21

Does Dart support == and === ? What is the difference between equality and identity?

37
0

Dart supports == for equality and identical(a, b) for identity. Dart no longer supports the === syntax.

Use == for equality when you want to check if too objects are "equal". You can implement the == method in your class to define what equality means. For example:

class Person {
  String ssn;
  String name;

  Person(this.ssn, this.name);

  // Define that two persons are equal if their SSNs are equal
  bool operator ==(other) {
    return (other is Person && other.ssn == ssn);
  }
}

main() {
  var bob = new Person('111', 'Bob');
  var robert = new Person('111', 'Robert');

  print(bob == robert); // true

  print(identical(bob, robert)); // false, because these are two different instances
}

Note that the semantics of a == b are:

  • If either a or b are null, return identical(a, b)
  • Otherwise, return a.==(b)

Use identical(a, b) to check if two variables reference the same instance. identical is a top-level function found in dart:core.

| improve this answer | |
4
0

It should be noted that in Dart, identical works similarly to Javascript, where (5.0 == 5) is true, but identical(5.0, 5) is false.

| improve this answer | |
  • 5
    Dart doesn't actually coerce things like == does in JavaScript. It's just that JavaScript only has one number type. Hence, "5" == 5.0 is true in JavaScript, but false in Dart. – Shannon -jj Behrens Nov 8 '12 at 0:46
  • 1
    identical(5.0, 5) is true in Dart. – CopsOnRoad Oct 17 '19 at 15:51
  • @CopsOnRoad identical(5.0, 5) is true when Dart is transpiled to JavaScript (since the underlying JavaScript objects are the same). identical(5.0, 5) is false in the Dart VM. – jamesdlin May 11 at 19:46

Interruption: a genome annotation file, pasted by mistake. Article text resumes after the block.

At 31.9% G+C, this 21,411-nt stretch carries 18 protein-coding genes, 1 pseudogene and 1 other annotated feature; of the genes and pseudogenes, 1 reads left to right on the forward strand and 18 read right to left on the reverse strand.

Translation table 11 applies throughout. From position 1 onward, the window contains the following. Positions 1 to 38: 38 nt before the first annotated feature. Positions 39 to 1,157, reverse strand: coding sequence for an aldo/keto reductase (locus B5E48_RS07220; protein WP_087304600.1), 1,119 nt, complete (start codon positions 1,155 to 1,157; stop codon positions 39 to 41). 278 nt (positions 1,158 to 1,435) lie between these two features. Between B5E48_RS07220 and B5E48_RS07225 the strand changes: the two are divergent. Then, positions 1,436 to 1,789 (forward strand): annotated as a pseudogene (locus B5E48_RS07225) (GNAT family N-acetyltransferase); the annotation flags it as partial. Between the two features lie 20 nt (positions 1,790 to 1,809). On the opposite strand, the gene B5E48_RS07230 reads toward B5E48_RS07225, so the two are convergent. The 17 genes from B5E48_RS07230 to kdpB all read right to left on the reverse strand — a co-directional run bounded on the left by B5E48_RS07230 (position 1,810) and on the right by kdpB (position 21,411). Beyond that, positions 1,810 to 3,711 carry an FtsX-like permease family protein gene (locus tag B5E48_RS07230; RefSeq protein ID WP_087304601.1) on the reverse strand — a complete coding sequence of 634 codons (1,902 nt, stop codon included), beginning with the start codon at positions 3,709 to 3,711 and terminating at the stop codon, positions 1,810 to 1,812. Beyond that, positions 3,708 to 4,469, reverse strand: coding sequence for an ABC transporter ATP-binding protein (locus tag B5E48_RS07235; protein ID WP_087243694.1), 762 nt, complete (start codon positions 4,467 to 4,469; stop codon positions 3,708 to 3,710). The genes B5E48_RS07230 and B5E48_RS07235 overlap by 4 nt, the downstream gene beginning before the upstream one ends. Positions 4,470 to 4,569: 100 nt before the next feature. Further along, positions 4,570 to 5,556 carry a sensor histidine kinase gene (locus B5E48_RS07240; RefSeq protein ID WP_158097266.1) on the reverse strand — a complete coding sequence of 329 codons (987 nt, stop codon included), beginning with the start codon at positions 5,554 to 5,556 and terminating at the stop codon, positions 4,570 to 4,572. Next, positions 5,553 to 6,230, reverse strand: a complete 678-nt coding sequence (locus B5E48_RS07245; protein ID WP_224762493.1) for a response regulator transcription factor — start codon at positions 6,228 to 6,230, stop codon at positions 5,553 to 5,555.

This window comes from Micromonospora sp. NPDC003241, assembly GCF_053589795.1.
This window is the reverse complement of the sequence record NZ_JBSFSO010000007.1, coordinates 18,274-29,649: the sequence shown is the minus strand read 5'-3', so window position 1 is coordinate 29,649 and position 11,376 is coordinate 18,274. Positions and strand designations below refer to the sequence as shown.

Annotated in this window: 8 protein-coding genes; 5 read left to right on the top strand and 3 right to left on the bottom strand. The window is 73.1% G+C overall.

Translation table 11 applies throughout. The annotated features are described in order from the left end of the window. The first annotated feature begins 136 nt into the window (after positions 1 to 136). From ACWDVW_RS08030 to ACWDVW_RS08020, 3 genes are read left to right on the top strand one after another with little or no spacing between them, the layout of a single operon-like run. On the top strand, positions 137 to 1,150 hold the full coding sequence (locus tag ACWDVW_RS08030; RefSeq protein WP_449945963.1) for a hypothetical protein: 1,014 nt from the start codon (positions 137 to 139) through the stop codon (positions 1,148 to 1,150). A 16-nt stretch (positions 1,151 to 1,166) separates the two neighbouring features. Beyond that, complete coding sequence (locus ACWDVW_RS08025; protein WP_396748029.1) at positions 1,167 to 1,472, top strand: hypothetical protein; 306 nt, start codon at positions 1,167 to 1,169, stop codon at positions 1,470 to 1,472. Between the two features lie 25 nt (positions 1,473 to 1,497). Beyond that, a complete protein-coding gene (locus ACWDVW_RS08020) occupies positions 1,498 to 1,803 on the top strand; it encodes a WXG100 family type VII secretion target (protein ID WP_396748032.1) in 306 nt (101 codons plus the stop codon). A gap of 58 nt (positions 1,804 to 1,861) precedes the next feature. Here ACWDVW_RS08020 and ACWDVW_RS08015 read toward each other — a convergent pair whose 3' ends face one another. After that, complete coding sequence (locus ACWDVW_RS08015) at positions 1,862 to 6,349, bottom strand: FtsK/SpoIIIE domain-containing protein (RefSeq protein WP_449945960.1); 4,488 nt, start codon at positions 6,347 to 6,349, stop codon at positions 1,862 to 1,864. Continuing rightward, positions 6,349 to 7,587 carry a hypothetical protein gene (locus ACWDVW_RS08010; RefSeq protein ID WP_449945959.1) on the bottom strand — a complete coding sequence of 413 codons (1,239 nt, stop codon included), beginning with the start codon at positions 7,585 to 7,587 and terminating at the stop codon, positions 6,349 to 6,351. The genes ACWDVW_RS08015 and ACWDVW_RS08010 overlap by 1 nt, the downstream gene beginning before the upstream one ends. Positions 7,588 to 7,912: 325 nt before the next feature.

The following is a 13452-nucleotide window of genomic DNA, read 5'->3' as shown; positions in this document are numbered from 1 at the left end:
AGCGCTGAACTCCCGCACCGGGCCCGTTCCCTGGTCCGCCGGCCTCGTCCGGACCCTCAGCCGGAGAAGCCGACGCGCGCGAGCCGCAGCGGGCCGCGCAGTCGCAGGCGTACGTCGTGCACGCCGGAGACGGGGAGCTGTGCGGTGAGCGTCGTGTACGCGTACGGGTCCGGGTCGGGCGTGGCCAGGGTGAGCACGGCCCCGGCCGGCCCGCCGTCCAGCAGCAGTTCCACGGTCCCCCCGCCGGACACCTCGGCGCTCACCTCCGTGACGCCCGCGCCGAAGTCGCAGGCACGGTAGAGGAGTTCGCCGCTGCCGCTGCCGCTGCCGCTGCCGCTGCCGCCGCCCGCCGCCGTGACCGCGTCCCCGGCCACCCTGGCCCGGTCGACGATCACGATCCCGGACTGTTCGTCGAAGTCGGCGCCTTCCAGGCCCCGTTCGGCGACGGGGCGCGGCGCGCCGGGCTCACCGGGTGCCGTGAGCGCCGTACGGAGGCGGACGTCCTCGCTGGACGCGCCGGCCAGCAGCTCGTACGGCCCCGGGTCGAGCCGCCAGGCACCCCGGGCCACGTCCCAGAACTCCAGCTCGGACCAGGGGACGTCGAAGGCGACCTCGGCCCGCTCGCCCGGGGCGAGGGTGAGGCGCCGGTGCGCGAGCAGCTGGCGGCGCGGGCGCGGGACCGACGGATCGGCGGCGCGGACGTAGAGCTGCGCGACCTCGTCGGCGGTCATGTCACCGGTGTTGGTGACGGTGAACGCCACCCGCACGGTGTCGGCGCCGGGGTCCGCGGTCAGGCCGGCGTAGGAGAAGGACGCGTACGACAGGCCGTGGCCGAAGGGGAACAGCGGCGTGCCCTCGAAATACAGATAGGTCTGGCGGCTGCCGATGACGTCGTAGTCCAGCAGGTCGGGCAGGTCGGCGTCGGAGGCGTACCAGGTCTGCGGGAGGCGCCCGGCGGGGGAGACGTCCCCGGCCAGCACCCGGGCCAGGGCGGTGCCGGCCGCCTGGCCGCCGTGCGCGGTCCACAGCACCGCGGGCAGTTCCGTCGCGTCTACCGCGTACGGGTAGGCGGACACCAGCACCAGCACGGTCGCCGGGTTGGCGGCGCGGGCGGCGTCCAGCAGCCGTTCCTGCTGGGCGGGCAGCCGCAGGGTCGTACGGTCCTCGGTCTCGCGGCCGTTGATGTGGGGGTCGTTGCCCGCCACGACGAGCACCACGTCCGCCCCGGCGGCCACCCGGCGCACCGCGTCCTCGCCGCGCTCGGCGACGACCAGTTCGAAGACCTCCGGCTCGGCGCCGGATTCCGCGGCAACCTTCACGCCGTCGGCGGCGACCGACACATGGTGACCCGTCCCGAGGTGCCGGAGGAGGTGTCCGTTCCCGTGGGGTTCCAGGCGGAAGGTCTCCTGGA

• @jamesdlin Thanks, didn't know that, but what Dart is transpiled to on DartPad and Mobile device? – CopsOnRoad May 12 at 0:40
  • Dart in a browser (including DartPad) uses JavaScript. Dart everywhere else uses the Dart VM. – jamesdlin May 12 at 0:44
3
0

As DART is said to be related to javascript, where the === exists, I wish not be downvoted very quickly.

Identity as a concept means that 1 equals 1, but 1.0 doesn't equal 1, nor does false equal 0, nor does "2" equal 2, even though each one evaluates to each other and 1==1.0 returns true.

| improve this answer | |
  • 1
    1.0 == 1 because JavaScript only has one type of number. false != 0. "2" != 2. – Shannon -jj Behrens Nov 8 '12 at 0:47
  • 2
    Dart's only relation to JavaScript in this is that Dart fixes the broken stuff by never (OK, almost never) automatically coercing values. And identity as a concept only means that you can tell if some references in the system point to the same object, it has nothing to do with values and their equality. – Ladicek Nov 8 '12 at 5:44
  • Identity as concept in javascript has all to do with values. a=7.5/2;b=1.25*3; a===b, because they are the same type and evaluate to same value -- not because they internally reference after some calculations to a literal "3.5", which never existed. – Aki Suihkonen Nov 8 '12 at 5:55
  • 1
    Not really. The === operator in JavaScript doesn't test for identity but for equality without coercion. That's probably the reason why it was changed in Dart -- JavaScript people could think that it relates to equality. – Ladicek Nov 16 '12 at 5:02

Your Answer

By clicking “Post Your Answer”, you agree to our terms of service, privacy policy and cookie policy

Not the answer you're looking for? Browse other questions tagged or ask your own question.